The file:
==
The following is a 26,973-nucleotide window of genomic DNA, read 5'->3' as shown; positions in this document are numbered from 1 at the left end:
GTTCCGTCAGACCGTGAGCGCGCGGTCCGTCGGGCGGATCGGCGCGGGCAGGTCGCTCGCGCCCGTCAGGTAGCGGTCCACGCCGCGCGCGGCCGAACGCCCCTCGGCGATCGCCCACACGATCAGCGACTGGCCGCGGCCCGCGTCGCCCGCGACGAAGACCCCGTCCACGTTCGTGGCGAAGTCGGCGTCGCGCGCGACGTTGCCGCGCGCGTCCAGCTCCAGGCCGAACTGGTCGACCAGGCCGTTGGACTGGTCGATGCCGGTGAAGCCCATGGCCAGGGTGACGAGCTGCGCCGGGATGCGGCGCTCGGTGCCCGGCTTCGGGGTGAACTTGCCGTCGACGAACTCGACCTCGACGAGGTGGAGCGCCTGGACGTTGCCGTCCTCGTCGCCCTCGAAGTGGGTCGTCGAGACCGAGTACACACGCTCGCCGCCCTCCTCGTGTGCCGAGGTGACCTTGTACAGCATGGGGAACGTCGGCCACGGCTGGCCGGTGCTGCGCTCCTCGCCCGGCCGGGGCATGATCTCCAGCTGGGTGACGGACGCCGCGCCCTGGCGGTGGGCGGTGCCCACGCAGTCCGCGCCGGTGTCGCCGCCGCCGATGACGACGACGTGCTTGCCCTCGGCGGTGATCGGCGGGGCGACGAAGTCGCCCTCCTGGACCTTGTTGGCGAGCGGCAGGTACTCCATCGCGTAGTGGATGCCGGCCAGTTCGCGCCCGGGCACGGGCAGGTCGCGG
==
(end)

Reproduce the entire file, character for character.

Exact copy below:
The following is a 26,973-nucleotide window of genomic DNA, read 5'->3' as shown; positions in this document are numbered from 1 at the left end:
GTTCCGTCAGACCGTGAGCGCGCGGTCCGTCGGGCGGATCGGCGCGGGCAGGTCGCTCGCGCCCGTCAGGTAGCGGTCCACGCCGCGCGCGGCCGAACGCCCCTCGGCGATCGCCCACACGATCAGCGACTGGCCGCGGCCCGCGTCGCCCGCGACGAAGACCCCGTCCACGTTCGTGGCGAAGTCGGCGTCGCGCGCGACGTTGCCGCGCGCGTCCAGCTCCAGGCCGAACTGGTCGACCAGGCCGTTGGACTGGTCGATGCCGGTGAAGCCCATGGCCAGGGTGACGAGCTGCGCCGGGATGCGGCGCTCGGTGCCCGGCTTCGGGGTGAACTTGCCGTCGACGAACTCGACCTCGACGAGGTGGAGCGCCTGGACGTTGCCGTCCTCGTCGCCCTCGAAGTGGGTCGTCGAGACCGAGTACACACGCTCGCCGCCCTCCTCGTGTGCCGAGGTGACCTTGTACAGCATGGGGAACGTCGGCCACGGCTGGCCGGTGCTGCGCTCCTCGCCCGGCCGGGGCATGATCTCCAGCTGGGTGACGGACGCCGCGCCCTGGCGGTGGGCGGTGCCCACGCAGTCCGCGCCGGTGTCGCCGCCGCCGATGACGACGACGTGCTTGCCCTCGGCGGTGATCGGCGGGGCGACGAAGTCGCCCTCCTGGACCTTGTTGGCGAGCGGCAGGTACTCCATCGCGTAGTGGATGCCGGCCAGTTCGCGCCCGGGCACGGGCAGGTCGCGG